But the BPC says their analysis “indicates that scenarios in which electric system reliability is broadly affected are unlikely to occur.”
However, the study cautions that the rules present major planning challenges and notes more study is warranted to gauge “localized” reliability effects in some regions, among other recommendations for ensuring the regulations are implemented manageably.
In the buildup before the Senate votes on a proposal to eliminate benefits for the corn ethanol industry, Agriculture Secretary Tom Vilsack emphasized his support for biofuels to promote food security, energy independence and climate change.
“We are looking to biofuels, in particular, to help confront the challenges of providing adequate sustainable energy supplies, generating economic growth in rural communities, mitigating the impacts of climate change,” said Vilsack at a National Press Club luncheon whose audience included several representatives from the ethanol industry.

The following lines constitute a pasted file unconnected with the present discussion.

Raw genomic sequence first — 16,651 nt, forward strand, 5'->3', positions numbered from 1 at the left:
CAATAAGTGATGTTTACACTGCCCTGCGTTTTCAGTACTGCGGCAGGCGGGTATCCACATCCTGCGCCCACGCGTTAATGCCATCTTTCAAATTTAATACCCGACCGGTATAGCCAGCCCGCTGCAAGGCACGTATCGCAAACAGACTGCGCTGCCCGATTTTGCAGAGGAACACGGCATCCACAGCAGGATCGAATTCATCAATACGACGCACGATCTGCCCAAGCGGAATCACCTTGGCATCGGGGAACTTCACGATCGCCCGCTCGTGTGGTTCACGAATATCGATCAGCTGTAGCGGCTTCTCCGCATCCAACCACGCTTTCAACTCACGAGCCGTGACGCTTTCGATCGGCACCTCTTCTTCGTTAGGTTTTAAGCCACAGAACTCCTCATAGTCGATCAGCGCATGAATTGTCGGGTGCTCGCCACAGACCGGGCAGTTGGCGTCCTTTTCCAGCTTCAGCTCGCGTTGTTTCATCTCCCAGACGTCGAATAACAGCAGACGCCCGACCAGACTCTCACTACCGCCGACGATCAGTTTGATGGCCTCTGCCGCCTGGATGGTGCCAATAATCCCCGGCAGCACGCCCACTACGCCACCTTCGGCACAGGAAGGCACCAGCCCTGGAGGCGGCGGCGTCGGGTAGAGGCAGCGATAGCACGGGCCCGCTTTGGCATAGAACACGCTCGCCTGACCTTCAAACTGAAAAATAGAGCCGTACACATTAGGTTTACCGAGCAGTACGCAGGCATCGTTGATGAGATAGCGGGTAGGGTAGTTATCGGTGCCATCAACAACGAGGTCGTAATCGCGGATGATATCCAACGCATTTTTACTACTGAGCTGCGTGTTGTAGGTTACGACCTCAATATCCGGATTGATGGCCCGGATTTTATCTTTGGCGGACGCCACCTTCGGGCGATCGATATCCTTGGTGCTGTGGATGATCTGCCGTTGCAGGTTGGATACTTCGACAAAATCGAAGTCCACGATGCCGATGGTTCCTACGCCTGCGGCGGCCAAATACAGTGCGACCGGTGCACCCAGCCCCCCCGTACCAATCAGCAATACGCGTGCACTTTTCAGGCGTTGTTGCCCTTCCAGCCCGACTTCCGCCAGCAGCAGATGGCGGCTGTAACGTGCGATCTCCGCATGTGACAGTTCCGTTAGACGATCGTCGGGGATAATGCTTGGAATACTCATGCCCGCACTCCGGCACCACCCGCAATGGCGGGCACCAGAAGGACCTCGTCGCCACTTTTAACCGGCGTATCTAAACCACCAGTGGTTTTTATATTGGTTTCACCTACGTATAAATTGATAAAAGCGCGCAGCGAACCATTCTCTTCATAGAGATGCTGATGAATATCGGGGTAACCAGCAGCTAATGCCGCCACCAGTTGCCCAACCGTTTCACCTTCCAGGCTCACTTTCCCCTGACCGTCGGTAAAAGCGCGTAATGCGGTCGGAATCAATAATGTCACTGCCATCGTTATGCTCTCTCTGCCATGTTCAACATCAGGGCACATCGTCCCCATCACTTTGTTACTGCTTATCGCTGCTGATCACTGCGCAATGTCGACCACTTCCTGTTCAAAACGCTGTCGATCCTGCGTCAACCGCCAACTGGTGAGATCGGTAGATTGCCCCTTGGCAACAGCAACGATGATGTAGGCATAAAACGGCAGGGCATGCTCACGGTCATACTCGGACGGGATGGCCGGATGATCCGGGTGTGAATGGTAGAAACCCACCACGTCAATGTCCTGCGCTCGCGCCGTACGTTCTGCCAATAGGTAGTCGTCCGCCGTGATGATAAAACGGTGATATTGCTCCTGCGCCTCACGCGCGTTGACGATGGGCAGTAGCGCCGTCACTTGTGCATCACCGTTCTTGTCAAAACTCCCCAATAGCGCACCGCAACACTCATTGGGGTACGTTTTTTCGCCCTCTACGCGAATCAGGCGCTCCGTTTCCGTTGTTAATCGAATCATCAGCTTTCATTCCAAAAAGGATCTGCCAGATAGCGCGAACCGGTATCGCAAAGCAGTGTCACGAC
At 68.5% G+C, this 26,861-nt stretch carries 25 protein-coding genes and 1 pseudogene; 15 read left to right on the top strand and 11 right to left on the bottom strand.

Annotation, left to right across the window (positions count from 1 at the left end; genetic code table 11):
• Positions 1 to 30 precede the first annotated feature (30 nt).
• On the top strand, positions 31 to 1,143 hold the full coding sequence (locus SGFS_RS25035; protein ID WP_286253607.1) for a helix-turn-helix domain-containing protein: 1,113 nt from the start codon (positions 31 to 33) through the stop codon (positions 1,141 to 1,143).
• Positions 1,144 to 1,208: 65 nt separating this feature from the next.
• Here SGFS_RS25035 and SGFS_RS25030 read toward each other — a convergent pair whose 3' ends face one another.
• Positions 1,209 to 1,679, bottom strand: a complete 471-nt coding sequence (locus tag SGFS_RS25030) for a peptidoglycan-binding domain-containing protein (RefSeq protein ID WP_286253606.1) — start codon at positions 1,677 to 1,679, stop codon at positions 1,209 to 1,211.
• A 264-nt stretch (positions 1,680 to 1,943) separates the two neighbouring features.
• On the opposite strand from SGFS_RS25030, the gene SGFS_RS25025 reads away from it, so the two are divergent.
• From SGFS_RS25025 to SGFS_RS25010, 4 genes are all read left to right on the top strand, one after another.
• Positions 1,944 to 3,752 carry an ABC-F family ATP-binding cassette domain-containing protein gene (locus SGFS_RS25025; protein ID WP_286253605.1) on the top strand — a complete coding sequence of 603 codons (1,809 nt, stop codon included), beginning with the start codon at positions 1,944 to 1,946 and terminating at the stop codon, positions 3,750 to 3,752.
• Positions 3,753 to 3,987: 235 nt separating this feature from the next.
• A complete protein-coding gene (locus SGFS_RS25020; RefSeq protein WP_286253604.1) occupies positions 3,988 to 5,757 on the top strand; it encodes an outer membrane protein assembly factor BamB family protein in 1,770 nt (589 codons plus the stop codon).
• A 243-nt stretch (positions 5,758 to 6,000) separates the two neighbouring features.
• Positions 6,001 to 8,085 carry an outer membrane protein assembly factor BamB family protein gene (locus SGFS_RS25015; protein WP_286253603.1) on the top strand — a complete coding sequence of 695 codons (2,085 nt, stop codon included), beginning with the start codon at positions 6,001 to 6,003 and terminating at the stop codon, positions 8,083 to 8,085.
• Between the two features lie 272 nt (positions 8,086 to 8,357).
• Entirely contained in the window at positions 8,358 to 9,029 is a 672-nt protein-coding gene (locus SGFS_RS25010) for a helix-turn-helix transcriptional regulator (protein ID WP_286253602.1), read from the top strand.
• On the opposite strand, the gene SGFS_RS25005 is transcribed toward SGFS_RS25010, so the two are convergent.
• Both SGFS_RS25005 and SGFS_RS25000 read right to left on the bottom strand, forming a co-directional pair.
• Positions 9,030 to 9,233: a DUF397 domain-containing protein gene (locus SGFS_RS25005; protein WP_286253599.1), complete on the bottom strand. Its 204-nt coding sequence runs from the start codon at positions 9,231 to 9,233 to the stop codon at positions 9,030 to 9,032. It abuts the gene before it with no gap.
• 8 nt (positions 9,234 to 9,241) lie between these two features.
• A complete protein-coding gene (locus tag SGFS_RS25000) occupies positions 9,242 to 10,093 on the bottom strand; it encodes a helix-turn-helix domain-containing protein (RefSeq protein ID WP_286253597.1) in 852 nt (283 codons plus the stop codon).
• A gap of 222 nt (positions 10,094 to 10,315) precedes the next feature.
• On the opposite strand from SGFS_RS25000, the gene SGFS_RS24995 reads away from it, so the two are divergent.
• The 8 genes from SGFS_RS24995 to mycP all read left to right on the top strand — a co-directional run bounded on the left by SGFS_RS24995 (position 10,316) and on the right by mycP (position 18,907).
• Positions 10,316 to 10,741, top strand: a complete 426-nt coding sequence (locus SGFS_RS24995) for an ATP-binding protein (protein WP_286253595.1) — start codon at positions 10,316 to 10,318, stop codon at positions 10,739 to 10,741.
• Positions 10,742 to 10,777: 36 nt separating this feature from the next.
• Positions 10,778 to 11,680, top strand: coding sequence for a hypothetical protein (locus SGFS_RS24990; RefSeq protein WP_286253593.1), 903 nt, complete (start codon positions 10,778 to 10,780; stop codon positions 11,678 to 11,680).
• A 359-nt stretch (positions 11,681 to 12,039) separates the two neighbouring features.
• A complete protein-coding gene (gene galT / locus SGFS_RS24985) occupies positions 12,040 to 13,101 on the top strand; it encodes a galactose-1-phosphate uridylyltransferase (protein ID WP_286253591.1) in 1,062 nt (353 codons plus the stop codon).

The secretary will represent the United States’ priorities at the G-20’s meeting of agricultural ministers in Paris next week.
In addition to speaking on food aid, safety, international trade and rural economies, Vilsack touched on the week’s hot topic of market incentives for corn ethanol, defending the industry while acknowledging the need for reform.
Despite long-standing animosity between the two groups, some union coal miners have joined forces with environmentalists to stop mountaintop-removal mining at a West Virginia historical landmark. But whether this alliance represents a growing relationship between the two group remains to be seen.